Newspaper article Pittsburgh Post-Gazette (Pittsburgh, PA)

Walking a Tightrope on Teen Drinking Md. Attorney General Faced Parental Test

Newspaper article Pittsburgh Post-Gazette (Pittsburgh, PA)

Walking a Tightrope on Teen Drinking Md. Attorney General Faced Parental Test

Article excerpt

WASHINGTON -- It's one of the fault lines of modern parenting: What do you do when you stumble into a teenage drinking party? Look the other way? Shut it down? Call the police?

Susan Burkinshaw, a PTA mom from Germantown, Md., admits that she would want to close her eyes, plug her ears and back right out the door. "I think that's what we would all want to do, but that doesn't mean it's the right thing to do," she says, urging parental courage.

What is very often a private conversation behind closed doors between parent and erring adolescent became fodder for broader debate last week as a highly interested public parsed the most recent controversy surrounding Maryland Attorney General Douglas Gansler.

In a vivid photograph published Thursday, Mr. Gansler is pictured walking through a throng of teen revelers at a party held at a rented beach house where his son was the DJ. Three teens are dancing on a tabletop. At least one red plastic cup is in view. Mr. Gansler said at a news conference that the red cups at the party might have contained Kool-Aid but probably contained beer.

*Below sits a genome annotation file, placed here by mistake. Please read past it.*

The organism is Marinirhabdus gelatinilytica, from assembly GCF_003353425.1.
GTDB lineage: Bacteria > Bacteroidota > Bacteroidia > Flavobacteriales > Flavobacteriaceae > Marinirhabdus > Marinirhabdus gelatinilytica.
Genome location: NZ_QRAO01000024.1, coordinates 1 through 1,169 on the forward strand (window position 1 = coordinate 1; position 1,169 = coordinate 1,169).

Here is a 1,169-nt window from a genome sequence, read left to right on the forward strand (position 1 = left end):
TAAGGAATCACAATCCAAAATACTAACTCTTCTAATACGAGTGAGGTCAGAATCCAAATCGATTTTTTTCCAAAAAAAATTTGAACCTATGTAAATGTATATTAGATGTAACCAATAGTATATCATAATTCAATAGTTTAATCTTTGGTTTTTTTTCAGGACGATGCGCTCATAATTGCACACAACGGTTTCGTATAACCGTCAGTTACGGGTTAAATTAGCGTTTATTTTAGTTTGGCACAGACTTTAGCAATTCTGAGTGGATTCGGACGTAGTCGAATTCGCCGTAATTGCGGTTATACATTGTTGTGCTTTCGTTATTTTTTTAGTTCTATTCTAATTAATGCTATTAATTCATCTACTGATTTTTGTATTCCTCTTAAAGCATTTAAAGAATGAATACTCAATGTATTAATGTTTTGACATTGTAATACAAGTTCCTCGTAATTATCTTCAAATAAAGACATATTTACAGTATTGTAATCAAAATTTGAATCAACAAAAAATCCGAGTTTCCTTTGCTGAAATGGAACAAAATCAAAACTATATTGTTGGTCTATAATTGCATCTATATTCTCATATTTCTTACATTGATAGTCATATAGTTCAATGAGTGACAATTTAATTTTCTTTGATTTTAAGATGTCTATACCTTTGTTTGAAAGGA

Mr. Gansler has acknowledged that he did nothing to stop the apparent underage drinking at the house.

A month into his campaign to seek the Democratic nomination for governor, Mr. Gansler -- who is Maryland's top law enforcement officer -- has described his inaction as a mistake. But he also invoked the conflicts of parenthood: "How much do you let them go? How much do you rein them in?" He said he was "no different from any other parent."

Some parents understand his conundrum, having grown up in the 1970s and 1980s and recalling all too clearly their experiences with teen parties. They turned out OK, the thinking goes. And how wrong can it be to look past some transgressions, especially just months before kids head off to college?

All parents don't see it the same way.

"I would have ended the party," said Deidra Speight, a mother of four in Upper Marlboro, Md. "Absolutely. Just think: If something would have happened, it could have been horrible. …

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